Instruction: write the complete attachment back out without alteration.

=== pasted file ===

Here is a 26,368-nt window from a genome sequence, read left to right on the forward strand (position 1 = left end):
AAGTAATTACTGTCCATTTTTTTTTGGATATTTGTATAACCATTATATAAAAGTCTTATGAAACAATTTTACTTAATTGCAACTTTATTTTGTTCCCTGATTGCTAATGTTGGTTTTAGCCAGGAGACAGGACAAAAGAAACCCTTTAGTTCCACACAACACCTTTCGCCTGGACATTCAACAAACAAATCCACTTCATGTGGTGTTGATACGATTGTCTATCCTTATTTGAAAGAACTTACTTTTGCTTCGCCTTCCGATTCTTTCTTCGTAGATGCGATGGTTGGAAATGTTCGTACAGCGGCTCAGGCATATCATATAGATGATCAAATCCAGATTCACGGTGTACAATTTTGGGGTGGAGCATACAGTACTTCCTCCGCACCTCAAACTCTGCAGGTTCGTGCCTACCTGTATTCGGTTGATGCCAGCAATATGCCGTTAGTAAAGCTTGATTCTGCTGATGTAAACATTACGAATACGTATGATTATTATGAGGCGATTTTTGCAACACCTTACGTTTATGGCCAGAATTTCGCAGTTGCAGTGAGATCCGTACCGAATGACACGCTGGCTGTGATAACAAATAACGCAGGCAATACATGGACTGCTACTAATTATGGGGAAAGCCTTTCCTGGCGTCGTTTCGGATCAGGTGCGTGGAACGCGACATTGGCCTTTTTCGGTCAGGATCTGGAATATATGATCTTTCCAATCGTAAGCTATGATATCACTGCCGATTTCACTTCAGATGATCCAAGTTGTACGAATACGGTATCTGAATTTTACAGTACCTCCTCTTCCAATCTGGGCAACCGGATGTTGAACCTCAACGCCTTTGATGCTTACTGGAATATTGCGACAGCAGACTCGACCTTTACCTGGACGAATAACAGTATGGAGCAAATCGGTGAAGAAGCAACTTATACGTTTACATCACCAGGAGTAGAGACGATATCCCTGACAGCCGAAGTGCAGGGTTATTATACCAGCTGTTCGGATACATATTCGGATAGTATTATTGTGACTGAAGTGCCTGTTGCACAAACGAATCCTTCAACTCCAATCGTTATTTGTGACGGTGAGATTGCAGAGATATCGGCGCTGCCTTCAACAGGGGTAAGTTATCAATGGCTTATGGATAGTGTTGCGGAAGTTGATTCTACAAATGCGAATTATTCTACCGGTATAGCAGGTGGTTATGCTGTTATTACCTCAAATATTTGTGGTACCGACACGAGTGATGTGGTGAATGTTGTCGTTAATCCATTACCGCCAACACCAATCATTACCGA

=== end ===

Here is a 26,368-nt window from a genome sequence, read left to right on the forward strand (position 1 = left end):
AAGTAATTACTGTCCATTTTTTTTTGGATATTTGTATAACCATTATATAAAAGTCTTATGAAACAATTTTACTTAATTGCAACTTTATTTTGTTCCCTGATTGCTAATGTTGGTTTTAGCCAGGAGACAGGACAAAAGAAACCCTTTAGTTCCACACAACACCTTTCGCCTGGACATTCAACAAACAAATCCACTTCATGTGGTGTTGATACGATTGTCTATCCTTATTTGAAAGAACTTACTTTTGCTTCGCCTTCCGATTCTTTCTTCGTAGATGCGATGGTTGGAAATGTTCGTACAGCGGCTCAGGCATATCATATAGATGATCAAATCCAGATTCACGGTGTACAATTTTGGGGTGGAGCATACAGTACTTCCTCCGCACCTCAAACTCTGCAGGTTCGTGCCTACCTGTATTCGGTTGATGCCAGCAATATGCCGTTAGTAAAGCTTGATTCTGCTGATGTAAACATTACGAATACGTATGATTATTATGAGGCGATTTTTGCAACACCTTACGTTTATGGCCAGAATTTCGCAGTTGCAGTGAGATCCGTACCGAATGACACGCTGGCTGTGATAACAAATAACGCAGGCAATACATGGACTGCTACTAATTATGGGGAAAGCCTTTCCTGGCGTCGTTTCGGATCAGGTGCGTGGAACGCGACATTGGCCTTTTTCGGTCAGGATCTGGAATATATGATCTTTCCAATCGTAAGCTATGATATCACTGCCGATTTCACTTCAGATGATCCAAGTTGTACGAATACGGTATCTGAATTTTACAGTACCTCCTCTTCCAATCTGGGCAACCGGATGTTGAACCTCAACGCCTTTGATGCTTACTGGAATATTGCGACAGCAGACTCGACCTTTACCTGGACGAATAACAGTATGGAGCAAATCGGTGAAGAAGCAACTTATACGTTTACATCACCAGGAGTAGAGACGATATCCCTGACAGCCGAAGTGCAGGGTTATTATACCAGCTGTTCGGATACATATTCGGATAGTATTATTGTGACTGAAGTGCCTGTTGCACAAACGAATCCTTCAACTCCAATCGTTATTTGTGACGGTGAGATTGCAGAGATATCGGCGCTGCCTTCAACAGGGGTAAGTTATCAATGGCTTATGGATAGTGTTGCGGAAGTTGATTCTACAAATGCGAATTATTCTACCGGTATAGCAGGTGGTTATGCTGTTATTACCTCAAATATTTGTGGTACCGACACGAGTGATGTGGTGAATGTTGTCGTTAATCCATTACCGCCAACACCAATCATTACCGA